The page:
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By now most of us making a living in media should fully appreciate The Law of the Few.  Yet on a given day when radio and TV ratings are released, the cycle begins anew.  Our  minds veer off into the land of numbers and we want to think in terms of large aggregate totals.  Nielsen for TV, Arbitron for Radio; it’s all the same.  In the end, a very small number determines the destiny of revenue and the people responsible for producing it.  In order to make sense of the nonsensical we need to extend far beyond our constricted specialty; from car sales to PTA attendance, there is more at work than meets the eye.  It’s sort of an unseen, unplanned version of baseball’s “small ball”.

For the myriad of books and articles about why things happen based on  numeric data, no one in our time seems to have a better handle on the subject than Malcolm Gladwell.  If you haven’t read “Tipping Point”, here is a rich plum pudding account of how and why things happen and, at the core of it all, small numbers leading to unscripted big outcomes.

One of our firm’s office locations is in downtown Grand Rapids, Michigan.  This diverse, attractive and thriving city defies the law of gravity as regards much of the upper Midwest.  Hush Puppies, the classic American brushed suede shoe company’s suburban headquarters is only a few miles away.  The company’s miracle moment of resurgence occurred in 1995.  Primarily targeted to backwoods outlets and small town family stores, Hush Puppy saw their global sales decline to 30,000 pairs a year.  Parent company, Wolverine Worldwide was on the brink of extinguishing the brand that had made them famous.  But, just then something surreal occurred.  Something which caused Malcolm Gladwell to devote a chapter of “Tipping Point” to the improbable saga:

At a fashion shoot, company executives Owen Baxter and Geoffrey Lewis ran into a stylist from New York who stunned them with the news that the classic Hush Puppies had suddenly become hip in the clubs and bars of Downtown Manhattan.  Concurrently Baxter says kids were raiding resale shops in The Village in Soho.  People were going to Ma and Pa stores where the shoes were still being carried buying them up at a frantic pace.  Baxter and Lewis were in disbelief.  It made no sense that an out of fashion product in decline was suddenly” the rage” in New York.  They were also told that Isaac Mizrahi was wearing the shoes himself.  Baxter and Lewis didn’t know who Isaac Mizrahi was….Things begin to happen in a blur of sequence:  designer John Bartlett called wanting to use Hush Puppies for his spring collection.  The Manhattan designer Anna Sui wanted shoes for her show, while across the country in Los Angeles, Joel Fitzgerald put a 25 foot inflatable Basset Hound (The Hush Puppy Mascot) atop his store.  While he was gutting an adjoining art gallery, turning it into a Hush Puppies Store, Pee Wee Herman dropped in to buy a pair.  “It was total word of mouth” said Fitzgerald.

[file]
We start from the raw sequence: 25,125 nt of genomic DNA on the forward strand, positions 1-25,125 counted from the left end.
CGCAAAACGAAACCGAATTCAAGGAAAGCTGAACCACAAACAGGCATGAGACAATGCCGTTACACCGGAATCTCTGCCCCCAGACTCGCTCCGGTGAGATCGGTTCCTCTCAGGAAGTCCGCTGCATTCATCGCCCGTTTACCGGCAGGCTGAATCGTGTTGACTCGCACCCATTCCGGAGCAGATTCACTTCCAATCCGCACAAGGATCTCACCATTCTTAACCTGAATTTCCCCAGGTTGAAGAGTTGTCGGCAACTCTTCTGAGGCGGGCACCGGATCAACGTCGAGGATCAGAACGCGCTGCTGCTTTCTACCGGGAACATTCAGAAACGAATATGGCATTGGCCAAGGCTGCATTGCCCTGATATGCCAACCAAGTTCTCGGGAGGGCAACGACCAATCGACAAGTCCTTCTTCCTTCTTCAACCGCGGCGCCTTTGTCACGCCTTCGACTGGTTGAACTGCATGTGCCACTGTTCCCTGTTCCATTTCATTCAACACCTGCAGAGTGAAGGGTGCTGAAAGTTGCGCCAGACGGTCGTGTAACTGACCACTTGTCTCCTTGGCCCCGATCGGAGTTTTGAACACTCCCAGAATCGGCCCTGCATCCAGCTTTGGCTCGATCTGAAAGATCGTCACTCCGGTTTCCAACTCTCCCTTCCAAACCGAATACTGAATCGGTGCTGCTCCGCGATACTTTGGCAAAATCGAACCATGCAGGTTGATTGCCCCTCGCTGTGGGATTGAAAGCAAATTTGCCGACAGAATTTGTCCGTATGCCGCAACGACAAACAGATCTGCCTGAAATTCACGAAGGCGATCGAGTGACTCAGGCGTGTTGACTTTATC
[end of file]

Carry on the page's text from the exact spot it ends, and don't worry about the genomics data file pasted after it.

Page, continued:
In 1995, 430,000 pair of Hush Puppies were sold.  The following year, Hush Puppy sold four times that number!  In 1996 Hush Puppy won the prize for “best accessory” at the Council of Fashion Designers awards event at Lincoln Center.  Baxter and Owen took the stage flanked by Calvin Klein and Donna Karan.  Baxter was the first to admit that his company had little to do with the newfound success.

How did this happen?  Those first few kids, whomever they were, had no intent to promote Hush Puppy Shoes. “They were wearing them precisely because no one else would,” says Gladwell.  The fad spread to two fashion designers who used the shoes to promote something else; haute couture.  Somehow the viral resurgence of a brand given up for dead passed a certain point and they “tipped.”  Understanding the world of “viral epidemics” whch can rise and fall on one dramatic moment may be a key to altering the trend of anything. It’s  THE LAW OF THE FEW.

Tim Moore/Audience Development Group

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